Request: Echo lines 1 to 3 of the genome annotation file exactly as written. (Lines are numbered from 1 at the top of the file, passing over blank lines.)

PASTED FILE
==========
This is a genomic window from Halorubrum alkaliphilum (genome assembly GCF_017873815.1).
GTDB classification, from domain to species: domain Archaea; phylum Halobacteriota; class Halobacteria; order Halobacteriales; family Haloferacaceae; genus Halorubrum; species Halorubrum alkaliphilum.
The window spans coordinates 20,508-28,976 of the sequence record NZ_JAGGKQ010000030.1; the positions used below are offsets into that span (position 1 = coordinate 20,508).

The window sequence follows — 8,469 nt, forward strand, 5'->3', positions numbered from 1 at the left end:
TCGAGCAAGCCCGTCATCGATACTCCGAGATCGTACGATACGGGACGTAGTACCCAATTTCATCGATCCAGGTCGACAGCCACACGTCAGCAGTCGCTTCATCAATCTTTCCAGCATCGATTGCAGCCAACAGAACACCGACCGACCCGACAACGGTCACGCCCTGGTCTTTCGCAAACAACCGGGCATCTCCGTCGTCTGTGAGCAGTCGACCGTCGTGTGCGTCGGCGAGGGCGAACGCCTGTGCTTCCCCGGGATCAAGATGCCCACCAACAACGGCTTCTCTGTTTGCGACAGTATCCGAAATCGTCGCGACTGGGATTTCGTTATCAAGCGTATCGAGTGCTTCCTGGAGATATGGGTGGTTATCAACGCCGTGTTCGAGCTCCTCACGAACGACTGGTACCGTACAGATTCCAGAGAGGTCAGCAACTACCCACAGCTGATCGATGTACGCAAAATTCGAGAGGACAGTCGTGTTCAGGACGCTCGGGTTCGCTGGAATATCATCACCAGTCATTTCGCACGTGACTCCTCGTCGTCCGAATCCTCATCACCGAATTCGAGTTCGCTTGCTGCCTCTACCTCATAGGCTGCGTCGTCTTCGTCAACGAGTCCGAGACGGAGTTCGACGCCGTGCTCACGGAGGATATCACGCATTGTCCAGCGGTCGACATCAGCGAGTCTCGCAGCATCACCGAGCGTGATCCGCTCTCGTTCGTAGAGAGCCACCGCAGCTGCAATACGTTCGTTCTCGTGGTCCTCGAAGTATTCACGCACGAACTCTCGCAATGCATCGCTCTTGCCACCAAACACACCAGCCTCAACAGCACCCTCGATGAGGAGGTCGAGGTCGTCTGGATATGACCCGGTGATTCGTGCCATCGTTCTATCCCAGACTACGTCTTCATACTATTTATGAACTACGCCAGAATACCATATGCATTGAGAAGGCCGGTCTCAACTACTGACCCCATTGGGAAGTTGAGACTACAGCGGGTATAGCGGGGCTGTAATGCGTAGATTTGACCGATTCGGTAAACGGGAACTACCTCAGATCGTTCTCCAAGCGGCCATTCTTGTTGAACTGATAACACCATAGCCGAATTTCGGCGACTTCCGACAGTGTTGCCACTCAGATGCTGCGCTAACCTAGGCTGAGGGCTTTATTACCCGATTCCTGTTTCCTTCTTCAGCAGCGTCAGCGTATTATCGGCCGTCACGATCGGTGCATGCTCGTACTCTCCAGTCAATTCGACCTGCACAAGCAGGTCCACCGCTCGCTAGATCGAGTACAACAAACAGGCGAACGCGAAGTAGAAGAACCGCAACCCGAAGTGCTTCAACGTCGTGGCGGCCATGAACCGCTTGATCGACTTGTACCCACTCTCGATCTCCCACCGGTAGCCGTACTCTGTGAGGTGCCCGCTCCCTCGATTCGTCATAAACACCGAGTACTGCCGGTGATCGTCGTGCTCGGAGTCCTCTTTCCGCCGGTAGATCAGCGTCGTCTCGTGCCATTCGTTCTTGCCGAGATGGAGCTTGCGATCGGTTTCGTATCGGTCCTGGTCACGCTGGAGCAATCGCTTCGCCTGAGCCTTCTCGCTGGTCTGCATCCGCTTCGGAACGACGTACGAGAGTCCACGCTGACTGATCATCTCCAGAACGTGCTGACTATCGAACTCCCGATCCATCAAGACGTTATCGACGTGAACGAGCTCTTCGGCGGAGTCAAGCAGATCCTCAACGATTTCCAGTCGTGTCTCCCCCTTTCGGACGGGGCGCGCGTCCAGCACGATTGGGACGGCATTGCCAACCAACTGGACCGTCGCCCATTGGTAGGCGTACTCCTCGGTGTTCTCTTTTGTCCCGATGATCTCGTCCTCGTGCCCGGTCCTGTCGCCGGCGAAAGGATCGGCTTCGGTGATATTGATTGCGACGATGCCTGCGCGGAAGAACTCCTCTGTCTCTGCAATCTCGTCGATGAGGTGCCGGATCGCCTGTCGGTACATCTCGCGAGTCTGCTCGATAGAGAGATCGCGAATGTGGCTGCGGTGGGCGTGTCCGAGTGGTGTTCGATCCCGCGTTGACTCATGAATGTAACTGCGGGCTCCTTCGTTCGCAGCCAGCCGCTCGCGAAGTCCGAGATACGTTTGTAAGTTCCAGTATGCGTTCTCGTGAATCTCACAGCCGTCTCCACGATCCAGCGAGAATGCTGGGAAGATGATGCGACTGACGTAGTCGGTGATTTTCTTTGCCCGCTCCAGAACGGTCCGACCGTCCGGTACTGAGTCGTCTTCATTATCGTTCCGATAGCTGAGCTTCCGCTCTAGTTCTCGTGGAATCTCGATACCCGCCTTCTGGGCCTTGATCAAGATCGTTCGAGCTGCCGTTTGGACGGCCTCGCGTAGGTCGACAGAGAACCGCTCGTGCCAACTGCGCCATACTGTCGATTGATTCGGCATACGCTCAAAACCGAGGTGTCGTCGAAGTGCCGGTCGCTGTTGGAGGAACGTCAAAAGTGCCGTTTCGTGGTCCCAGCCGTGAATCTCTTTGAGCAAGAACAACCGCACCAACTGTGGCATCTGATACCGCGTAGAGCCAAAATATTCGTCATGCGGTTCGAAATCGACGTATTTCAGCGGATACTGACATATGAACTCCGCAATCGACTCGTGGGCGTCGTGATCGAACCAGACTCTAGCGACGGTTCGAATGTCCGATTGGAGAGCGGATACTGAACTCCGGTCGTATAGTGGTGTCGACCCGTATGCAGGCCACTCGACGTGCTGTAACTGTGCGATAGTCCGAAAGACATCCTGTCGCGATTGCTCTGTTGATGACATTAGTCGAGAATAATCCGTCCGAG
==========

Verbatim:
This is a genomic window from Halorubrum alkaliphilum (genome assembly GCF_017873815.1).
GTDB classification, from domain to species: domain Archaea; phylum Halobacteriota; class Halobacteria; order Halobacteriales; family Haloferacaceae; genus Halorubrum; species Halorubrum alkaliphilum.
The window spans coordinates 20,508-28,976 of the sequence record NZ_JAGGKQ010000030.1; the positions used below are offsets into that span (position 1 = coordinate 20,508).